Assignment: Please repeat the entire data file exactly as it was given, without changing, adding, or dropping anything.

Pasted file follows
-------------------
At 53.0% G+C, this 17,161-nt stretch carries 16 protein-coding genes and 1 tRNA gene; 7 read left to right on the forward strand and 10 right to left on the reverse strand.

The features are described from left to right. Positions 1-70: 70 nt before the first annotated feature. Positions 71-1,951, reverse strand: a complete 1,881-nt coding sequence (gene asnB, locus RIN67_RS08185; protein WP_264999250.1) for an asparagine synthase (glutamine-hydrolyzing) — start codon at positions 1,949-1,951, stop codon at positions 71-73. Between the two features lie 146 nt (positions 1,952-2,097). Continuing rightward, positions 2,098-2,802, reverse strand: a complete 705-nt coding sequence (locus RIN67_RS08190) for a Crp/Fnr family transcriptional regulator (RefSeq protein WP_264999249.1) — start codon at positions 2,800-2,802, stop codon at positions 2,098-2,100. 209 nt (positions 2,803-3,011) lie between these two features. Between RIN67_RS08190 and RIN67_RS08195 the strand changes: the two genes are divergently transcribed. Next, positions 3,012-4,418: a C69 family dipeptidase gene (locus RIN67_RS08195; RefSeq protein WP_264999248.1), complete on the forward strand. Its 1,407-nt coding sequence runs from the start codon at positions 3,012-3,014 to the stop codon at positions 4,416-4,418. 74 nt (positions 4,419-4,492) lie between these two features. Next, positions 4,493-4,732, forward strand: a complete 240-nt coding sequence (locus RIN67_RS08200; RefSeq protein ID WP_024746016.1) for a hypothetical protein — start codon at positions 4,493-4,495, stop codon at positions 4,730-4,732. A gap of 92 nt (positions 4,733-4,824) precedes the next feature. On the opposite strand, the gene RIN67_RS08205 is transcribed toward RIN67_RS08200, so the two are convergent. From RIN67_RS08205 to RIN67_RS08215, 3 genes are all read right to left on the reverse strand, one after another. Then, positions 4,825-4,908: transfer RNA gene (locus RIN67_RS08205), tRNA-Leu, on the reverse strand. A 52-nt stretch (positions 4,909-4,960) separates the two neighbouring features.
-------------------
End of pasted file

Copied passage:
At 53.0% G+C, this 17,161-nt stretch carries 16 protein-coding genes and 1 tRNA gene; 7 read left to right on the forward strand and 10 right to left on the reverse strand.

The features are described from left to right. Positions 1-70: 70 nt before the first annotated feature. Positions 71-1,951, reverse strand: a complete 1,881-nt coding sequence (gene asnB, locus RIN67_RS08185; protein WP_264999250.1) for an asparagine synthase (glutamine-hydrolyzing) — start codon at positions 1,949-1,951, stop codon at positions 71-73. Between the two features lie 146 nt (positions 1,952-2,097). Continuing rightward, positions 2,098-2,802, reverse strand: a complete 705-nt coding sequence (locus RIN67_RS08190) for a Crp/Fnr family transcriptional regulator (RefSeq protein WP_264999249.1) — start codon at positions 2,800-2,802, stop codon at positions 2,098-2,100. 209 nt (positions 2,803-3,011) lie between these two features. Between RIN67_RS08190 and RIN67_RS08195 the strand changes: the two genes are divergently transcribed. Next, positions 3,012-4,418: a C69 family dipeptidase gene (locus RIN67_RS08195; RefSeq protein WP_264999248.1), complete on the forward strand. Its 1,407-nt coding sequence runs from the start codon at positions 3,012-3,014 to the stop codon at positions 4,416-4,418. 74 nt (positions 4,419-4,492) lie between these two features. Next, positions 4,493-4,732, forward strand: a complete 240-nt coding sequence (locus RIN67_RS08200; RefSeq protein ID WP_024746016.1) for a hypothetical protein — start codon at positions 4,493-4,495, stop codon at positions 4,730-4,732. A gap of 92 nt (positions 4,733-4,824) precedes the next feature. On the opposite strand, the gene RIN67_RS08205 is transcribed toward RIN67_RS08200, so the two are convergent. From RIN67_RS08205 to RIN67_RS08215, 3 genes are all read right to left on the reverse strand, one after another. Then, positions 4,825-4,908: transfer RNA gene (locus RIN67_RS08205), tRNA-Leu, on the reverse strand. A 52-nt stretch (positions 4,909-4,960) separates the two neighbouring features.